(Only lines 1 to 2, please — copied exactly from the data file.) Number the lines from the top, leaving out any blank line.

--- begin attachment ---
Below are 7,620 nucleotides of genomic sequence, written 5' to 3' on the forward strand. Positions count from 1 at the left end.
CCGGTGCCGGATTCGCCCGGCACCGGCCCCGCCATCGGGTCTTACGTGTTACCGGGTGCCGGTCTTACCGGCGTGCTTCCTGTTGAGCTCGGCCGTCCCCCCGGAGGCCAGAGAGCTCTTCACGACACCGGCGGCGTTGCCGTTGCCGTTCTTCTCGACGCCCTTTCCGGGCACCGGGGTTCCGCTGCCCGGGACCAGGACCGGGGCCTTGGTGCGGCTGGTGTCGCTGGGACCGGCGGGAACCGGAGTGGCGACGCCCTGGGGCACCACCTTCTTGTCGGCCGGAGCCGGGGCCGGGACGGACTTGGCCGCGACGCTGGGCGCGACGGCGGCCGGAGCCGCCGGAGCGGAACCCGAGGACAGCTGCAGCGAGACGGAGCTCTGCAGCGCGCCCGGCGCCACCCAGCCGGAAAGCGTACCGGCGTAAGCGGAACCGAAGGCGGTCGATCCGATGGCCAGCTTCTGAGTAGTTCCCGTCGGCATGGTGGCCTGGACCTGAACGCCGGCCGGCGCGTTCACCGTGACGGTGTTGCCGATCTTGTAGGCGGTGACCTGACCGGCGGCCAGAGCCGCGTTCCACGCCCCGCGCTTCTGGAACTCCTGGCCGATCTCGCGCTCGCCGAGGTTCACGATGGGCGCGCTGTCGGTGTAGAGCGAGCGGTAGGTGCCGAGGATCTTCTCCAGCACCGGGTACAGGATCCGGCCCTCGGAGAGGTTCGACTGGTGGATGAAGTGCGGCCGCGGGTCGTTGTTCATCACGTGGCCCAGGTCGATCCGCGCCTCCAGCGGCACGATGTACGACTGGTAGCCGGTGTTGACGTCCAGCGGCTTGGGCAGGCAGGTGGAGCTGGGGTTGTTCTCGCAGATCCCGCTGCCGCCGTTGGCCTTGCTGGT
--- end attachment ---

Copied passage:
Below are 7,620 nucleotides of genomic sequence, written 5' to 3' on the forward strand. Positions count from 1 at the left end.
CCGGTGCCGGATTCGCCCGGCACCGGCCCCGCCATCGGGTCTTACGTGTTACCGGGTGCCGGTCTTACCGGCGTGCTTCCTGTTGAGCTCGGCCGTCCCCCCGGAGGCCAGAGAGCTCTTCACGACACCGGCGGCGTTGCCGTTGCCGTTCTTCTCGACGCCCTTTCCGGGCACCGGGGTTCCGCTGCCCGGGACCAGGACCGGGGCCTTGGTGCGGCTGGTGTCGCTGGGACCGGCGGGAACCGGAGTGGCGACGCCCTGGGGCACCACCTTCTTGTCGGCCGGAGCCGGGGCCGGGACGGACTTGGCCGCGACGCTGGGCGCGACGGCGGCCGGAGCCGCCGGAGCGGAACCCGAGGACAGCTGCAGCGAGACGGAGCTCTGCAGCGCGCCCGGCGCCACCCAGCCGGAAAGCGTACCGGCGTAAGCGGAACCGAAGGCGGTCGATCCGATGGCCAGCTTCTGAGTAGTTCCCGTCGGCATGGTGGCCTGGACCTGAACGCCGGCCGGCGCGTTCACCGTGACGGTGTTGCCGATCTTGTAGGCGGTGACCTGACCGGCGGCCAGAGCCGCGTTCCACGCCCCGCGCTTCTGGAACTCCTGGCCGATCTCGCGCTCGCCGAGGTTCACGATGGGCGCGCTGTCGGTGTAGAGCGAGCGGTAGGTGCCGAGGATCTTCTCCAGCACCGGGTACAGGATCCGGCCCTCGGAGAGGTTCGACTGGTGGATGAAGTGCGGCCGCGGGTCGTTGTTCATCACGTGGCCCAGGTCGATCCGCGCCTCCAGCGGCACGATGTACGACTGGTAGCCGGTGTTGACGTCCAGCGGCTTGGGCAGGCAGGTGGAGCTGGGGTTGTTCTCGCAGATCCCGCTGCCGCCGTTGGCCTTGCTGGT